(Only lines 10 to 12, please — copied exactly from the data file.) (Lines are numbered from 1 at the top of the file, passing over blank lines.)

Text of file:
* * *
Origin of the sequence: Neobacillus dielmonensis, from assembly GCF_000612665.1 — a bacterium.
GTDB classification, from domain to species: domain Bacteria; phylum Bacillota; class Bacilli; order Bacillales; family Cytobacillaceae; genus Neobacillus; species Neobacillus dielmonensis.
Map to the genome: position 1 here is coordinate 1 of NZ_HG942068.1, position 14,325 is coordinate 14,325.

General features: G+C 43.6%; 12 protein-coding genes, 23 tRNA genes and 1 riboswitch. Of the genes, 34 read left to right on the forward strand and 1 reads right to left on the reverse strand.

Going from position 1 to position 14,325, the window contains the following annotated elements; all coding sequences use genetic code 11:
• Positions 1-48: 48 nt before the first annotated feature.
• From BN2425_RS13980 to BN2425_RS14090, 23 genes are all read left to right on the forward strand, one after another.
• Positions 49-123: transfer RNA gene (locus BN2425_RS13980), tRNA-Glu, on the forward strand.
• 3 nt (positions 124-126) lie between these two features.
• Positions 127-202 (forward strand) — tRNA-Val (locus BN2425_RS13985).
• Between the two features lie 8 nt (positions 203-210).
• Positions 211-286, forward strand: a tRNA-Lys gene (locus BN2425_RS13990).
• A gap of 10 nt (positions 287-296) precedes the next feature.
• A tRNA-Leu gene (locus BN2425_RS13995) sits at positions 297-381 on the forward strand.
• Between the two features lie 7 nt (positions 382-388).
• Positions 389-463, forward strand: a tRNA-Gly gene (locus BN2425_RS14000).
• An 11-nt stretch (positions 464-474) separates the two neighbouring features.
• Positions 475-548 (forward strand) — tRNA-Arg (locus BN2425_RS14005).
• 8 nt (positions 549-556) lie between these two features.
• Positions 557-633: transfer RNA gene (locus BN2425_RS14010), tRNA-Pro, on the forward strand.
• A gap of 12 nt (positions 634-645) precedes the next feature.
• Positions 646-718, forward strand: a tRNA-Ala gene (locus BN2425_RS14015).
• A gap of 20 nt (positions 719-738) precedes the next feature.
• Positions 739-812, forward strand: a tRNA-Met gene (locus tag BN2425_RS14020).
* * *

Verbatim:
• Positions 127-202 (forward strand) — tRNA-Val (locus BN2425_RS13985).
• Between the two features lie 8 nt (positions 203-210).
• Positions 211-286, forward strand: a tRNA-Lys gene (locus BN2425_RS13990).